Her name was Alice. I wasn’t named for her, but I always liked that our names sounded alike. Alice and Allison. Our own secret code.
She made me cups of milky black tea, the way she liked it, and made a tea drinker out of me. Each morning as I pour a splash of milk into my teacup, I think of her. I think of the balls of snickerdoodle dough she kept stashed in the freezer, ready to pull out to bake a few fresh whenever she had company. She taught me how to make pies, to roll out the dough just right. She told me stories of waking early on Sundays as a child to bake pies before Mass. She was famous amongst her friends and family for her Christmas candy: peanut butter cups, divinity, chocolate-covered toffee, and more. She had a sweet tooth like me, and I feel lucky that one Christmas, just before she gave up candy-making for good, I got to be in the kitchen with her, melting chocolate and whipping egg whites.
I remember Sunday dinners at her house when I was a kid. I played in the woods behind the house with my cousins until it was time to eat, and then we’d retrieve the table leaves from under my grandparents’ bed so that the whole family—her eight children, their spouses, and a bevy of grandchildren—could gather around the table for a big meal that would stick to our ribs, most often something like a roast with carrots and onions and homemade bread, fluffy and white, still steaming as we cut it.
She taught me about mysterious things like guardian angels (hers was named Claire) and the stigmata. She told me if you prayed the rosary enough it would turn gold. She said she smelled roses the moment she knew my grandpa had entered heaven. She had an enviable faith, an unflappable belief in Catholicism, God, the Virgin Mary, and heaven. For most of her life she attended Mass daily, and sometimes when she babysat me she took me on her nursing home rounds, where she visited residents and helped with Mass.
She did a killer impression of the Wicked Witch from The Wizard of Oz. I can easily recall her cackling, “I’ll get you, my pretty, and your little dog too.” She enjoyed playing cards and drinking wine. She traveled the world—Cuba and New York when she was young and then in her older years places such as Washington, California, France, Germany, Italy, and Yugoslavia. She inspired my dream of traveling to Alaska after she told me stories of her Alaskan cruise, about the beautiful scenery and the lady she traveled with who’d packed enough underwear so that she’d just throw away each pair after wearing them. What an adventure!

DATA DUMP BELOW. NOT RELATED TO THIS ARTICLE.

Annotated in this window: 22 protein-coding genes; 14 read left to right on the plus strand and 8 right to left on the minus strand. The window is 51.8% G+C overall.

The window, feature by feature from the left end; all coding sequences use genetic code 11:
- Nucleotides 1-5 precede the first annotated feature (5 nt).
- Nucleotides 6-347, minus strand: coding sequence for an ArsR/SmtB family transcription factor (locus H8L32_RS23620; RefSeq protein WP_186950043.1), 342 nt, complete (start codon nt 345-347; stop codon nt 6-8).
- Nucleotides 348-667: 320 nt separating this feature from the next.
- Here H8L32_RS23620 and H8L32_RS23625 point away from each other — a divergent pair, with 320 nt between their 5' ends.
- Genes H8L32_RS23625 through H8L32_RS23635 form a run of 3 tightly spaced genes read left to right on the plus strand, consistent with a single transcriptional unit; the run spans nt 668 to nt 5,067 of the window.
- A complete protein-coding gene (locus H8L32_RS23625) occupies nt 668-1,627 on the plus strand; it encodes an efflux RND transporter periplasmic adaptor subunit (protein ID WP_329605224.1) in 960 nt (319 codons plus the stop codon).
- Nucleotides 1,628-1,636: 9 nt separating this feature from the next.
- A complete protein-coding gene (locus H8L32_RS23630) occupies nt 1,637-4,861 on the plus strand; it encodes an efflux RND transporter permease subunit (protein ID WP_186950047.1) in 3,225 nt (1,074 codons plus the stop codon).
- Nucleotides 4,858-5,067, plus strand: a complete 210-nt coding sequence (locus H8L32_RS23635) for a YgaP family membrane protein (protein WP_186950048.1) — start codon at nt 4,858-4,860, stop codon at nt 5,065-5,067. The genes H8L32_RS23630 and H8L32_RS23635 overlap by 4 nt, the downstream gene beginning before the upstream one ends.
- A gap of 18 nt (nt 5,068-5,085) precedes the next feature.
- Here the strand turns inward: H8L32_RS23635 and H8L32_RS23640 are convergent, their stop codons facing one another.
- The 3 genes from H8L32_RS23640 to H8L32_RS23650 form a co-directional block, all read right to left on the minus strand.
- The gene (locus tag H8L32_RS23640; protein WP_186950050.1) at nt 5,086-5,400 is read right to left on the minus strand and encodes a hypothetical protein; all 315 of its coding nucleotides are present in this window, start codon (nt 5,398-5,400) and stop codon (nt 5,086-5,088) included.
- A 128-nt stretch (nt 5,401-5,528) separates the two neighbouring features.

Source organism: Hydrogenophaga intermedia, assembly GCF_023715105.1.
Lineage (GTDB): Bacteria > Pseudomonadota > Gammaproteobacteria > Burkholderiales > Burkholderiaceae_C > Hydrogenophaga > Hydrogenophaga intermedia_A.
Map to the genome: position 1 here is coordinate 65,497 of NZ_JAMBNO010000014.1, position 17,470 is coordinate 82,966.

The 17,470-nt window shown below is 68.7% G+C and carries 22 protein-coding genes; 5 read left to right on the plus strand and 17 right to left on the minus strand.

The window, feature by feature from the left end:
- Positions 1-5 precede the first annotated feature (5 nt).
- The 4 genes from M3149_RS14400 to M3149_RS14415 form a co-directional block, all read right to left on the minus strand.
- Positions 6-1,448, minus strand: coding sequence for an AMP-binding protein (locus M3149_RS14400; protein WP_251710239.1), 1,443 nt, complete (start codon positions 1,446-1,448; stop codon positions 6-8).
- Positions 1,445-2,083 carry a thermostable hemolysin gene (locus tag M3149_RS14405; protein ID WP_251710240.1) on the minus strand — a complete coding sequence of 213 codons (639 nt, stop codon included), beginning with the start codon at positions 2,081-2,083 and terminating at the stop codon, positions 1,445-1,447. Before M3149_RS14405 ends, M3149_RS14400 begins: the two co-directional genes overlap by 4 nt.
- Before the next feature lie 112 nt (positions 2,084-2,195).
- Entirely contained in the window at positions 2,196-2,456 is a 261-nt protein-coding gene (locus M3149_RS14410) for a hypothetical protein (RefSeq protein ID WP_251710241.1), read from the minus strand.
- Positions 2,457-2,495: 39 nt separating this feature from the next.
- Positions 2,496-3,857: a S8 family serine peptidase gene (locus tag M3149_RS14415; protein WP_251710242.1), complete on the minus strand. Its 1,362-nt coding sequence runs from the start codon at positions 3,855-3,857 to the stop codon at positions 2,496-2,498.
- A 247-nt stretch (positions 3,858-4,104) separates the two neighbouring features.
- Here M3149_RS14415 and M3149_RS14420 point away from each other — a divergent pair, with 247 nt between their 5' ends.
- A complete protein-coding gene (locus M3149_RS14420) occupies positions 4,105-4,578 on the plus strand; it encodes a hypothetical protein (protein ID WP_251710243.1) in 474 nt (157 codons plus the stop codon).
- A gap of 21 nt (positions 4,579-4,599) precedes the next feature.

She sent me a bouquet of flowers after I gave birth to my son. It was a memorable gift because so many presents were for the baby, but those flowers were for me. A congratulations. A pat on the back. A welcome to motherhood. She always said my boy looks like “a doll baby,” such a great-grandmotherly compliment.
I just caught myself writing that last sentence in the present tense. Even after a couple weeks, it seems strange to think that she’s gone. How can it be that she won’t be at the next family gathering, won’t take her seat at the poker table, won’t hug me or my son again? Her death was really the best she or anyone else could hope for. She lived a long, happy life, was independent for most of her 86 years, suffered for only a short time at the end, and was able to make the choice not to pursue treatment for kidney failure and a recurrence of ovarian cancer. Yet, even with this best-case scenario, the loss feels huge. It passes over me in waves of realization, most often in that moment between sleep and wake, a split-second of terror and grief.
The good part is that with eight children, fourteen grandchildren, and ten great-grandchildren, there are plenty of people to tell stories about her, and she passed down a feistiness and zest for life that really comes out when we’re all together.
And in those moments when the loss feels like too much, well, there’s always tea, with an extra splash of milk for Grandma Alice.